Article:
Types of orbit
There are two main types of orbits: open and closed. Closed orbits are the easier to understand, as they can be either circular or elliptical (oval) in shape. A body on a closed orbit constantly travels around another, such as a planet orbiting the Sun or the Moon orbiting the Earth.
An open orbit follows a mathematical shape: either one known as a parabola or another called a hyperbola. Both are sweeping curves that never join up. So, objects on open orbits simply fly by other celestial objects. Some spacecraft and comets follow open orbits.
All four classes of orbit are known as ‘conic sections’ because slicing a cylindrical cone in a different way can make each of their shapes. Closed orbits are achieved by cutting a cone from one side to another at different angles. Open orbits are achieved by slicing the cone from one side down through the base.
Spacecraft can be put into a number of different closed orbits around a planet. These are defined by a number of orbital characteristics, such as the height above the planet’s surface, the inclination to the planet’s equator and the direction in which the spacecraft orbits the planet.
Defined by orbital altitude, these are:
- Low-Earth orbit – As the name implies, this is the lowest altitude a spacecraft must achieve to in order to orbit the Earth. This is around 520 km altitude and spacecraft in these orbits circle the Earth once every ninety minutes or so.
- Geostationary (or geosynchronous) orbit – This is a much higher orbit and so takes a lot more energy to reach. However, once at the altitude of 36,000 km, it takes the spacecraft a full 24 hours to orbit the Earth. Thus, the spacecraft moves at the same speed with which the Earth rotates and therefore appears to ‘hover’ over the same spot on the ground.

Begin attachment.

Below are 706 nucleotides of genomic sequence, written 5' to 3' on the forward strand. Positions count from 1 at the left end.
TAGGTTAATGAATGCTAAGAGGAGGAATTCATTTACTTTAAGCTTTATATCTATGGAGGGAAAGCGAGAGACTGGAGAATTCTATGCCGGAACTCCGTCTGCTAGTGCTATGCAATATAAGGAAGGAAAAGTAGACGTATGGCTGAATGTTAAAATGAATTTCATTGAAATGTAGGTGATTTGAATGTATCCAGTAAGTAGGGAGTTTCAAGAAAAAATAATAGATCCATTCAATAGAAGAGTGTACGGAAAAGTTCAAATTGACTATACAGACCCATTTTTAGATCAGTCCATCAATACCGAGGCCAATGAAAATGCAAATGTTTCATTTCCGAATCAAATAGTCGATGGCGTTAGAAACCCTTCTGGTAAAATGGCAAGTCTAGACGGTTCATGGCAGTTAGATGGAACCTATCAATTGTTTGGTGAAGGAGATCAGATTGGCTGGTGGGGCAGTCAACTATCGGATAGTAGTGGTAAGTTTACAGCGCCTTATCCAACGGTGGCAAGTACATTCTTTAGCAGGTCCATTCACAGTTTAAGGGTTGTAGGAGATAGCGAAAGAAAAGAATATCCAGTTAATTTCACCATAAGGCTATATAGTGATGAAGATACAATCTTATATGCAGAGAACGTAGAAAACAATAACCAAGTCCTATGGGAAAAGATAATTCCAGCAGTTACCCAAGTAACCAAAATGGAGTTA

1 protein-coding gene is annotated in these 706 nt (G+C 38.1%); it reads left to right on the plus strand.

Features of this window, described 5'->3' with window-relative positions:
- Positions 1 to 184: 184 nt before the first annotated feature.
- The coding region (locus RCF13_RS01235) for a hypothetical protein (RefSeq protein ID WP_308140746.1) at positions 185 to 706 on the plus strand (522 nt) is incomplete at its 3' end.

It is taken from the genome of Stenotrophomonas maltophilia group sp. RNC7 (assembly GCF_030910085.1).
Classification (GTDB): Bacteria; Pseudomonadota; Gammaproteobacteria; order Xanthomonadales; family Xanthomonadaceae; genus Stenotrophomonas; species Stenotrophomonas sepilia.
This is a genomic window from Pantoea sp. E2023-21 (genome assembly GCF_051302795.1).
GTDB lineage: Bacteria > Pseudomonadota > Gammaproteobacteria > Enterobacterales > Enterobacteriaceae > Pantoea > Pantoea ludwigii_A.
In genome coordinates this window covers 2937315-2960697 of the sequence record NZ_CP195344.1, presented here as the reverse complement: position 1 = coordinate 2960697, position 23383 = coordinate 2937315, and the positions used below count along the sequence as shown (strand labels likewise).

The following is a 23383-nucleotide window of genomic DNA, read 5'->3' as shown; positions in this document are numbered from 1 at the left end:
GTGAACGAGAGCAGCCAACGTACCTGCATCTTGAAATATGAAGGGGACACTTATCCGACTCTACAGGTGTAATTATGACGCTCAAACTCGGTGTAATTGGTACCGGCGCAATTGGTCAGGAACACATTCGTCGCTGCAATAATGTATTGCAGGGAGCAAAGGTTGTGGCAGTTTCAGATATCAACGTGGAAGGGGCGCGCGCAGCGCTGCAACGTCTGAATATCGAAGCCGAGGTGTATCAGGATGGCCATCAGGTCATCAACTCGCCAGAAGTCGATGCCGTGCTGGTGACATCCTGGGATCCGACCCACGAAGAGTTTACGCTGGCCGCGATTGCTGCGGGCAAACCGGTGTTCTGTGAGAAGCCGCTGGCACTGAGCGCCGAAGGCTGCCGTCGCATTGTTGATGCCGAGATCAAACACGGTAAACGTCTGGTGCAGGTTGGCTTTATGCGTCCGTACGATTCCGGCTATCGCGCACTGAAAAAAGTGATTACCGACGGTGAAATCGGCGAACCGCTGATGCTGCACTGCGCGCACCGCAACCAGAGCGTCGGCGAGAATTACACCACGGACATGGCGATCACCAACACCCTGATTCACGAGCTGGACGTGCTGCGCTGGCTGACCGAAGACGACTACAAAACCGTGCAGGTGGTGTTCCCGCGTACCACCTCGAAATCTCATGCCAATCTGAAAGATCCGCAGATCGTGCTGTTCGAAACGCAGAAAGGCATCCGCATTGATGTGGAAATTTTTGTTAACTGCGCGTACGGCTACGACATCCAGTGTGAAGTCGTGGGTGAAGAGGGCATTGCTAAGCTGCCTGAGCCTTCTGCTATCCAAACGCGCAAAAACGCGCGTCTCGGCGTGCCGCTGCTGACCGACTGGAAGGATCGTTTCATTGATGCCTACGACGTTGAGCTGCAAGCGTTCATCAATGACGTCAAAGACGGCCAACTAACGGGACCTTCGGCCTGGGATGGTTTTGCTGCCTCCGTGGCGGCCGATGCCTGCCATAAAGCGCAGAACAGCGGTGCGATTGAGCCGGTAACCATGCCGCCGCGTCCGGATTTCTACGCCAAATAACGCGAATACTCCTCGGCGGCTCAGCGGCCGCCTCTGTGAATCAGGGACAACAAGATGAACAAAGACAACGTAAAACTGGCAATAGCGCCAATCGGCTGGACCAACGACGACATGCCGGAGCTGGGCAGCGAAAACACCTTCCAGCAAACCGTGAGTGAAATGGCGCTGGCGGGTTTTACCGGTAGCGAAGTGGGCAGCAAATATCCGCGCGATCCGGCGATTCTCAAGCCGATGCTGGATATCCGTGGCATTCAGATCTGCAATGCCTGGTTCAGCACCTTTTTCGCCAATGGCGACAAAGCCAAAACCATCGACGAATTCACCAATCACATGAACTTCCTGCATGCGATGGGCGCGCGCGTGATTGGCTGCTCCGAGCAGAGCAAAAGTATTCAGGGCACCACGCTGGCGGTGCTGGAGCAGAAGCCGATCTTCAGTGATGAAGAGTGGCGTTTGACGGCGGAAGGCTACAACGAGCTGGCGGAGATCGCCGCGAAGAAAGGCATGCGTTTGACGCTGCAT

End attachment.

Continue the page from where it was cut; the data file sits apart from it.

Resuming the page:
All orbits must either follow or cross the equator. With current technology it is impossible for spacecraft to orbit above any line of latitude, except the Equator. Advanced propulsion systems, such as solar sails, will eventually make this possible.
An equatorial orbit is an orbit that lies at any altitude above the Equator. A polar orbit is any orbit in which the spacecraft passes over the rotation poles of the planet. In a polar orbit, the spacecraft can be made to follow any line of longitude, since these always lead from one pole to the other, and then any line of longitude leads back again on the other side of the Earth. Orbital directions are as follows:
- Prograde – Any orbit in which the spacecraft moves from west to east is termed prograde. This is the usual direction of rotation in our Solar System. Only a handful of objects orbit or rotate in the opposite direction.
- Retrograde – Any orbit in which the spacecraft moves from east to west. This is the less usual direction in the Solar System; however, it is not impossible. For example, Venus has retrograde spin and some comets – notably comet Halley, which was encountered by ESA’s Giotto spacecraft in 1986 – also has a retrograde orbit.
Last update: 27 September 2005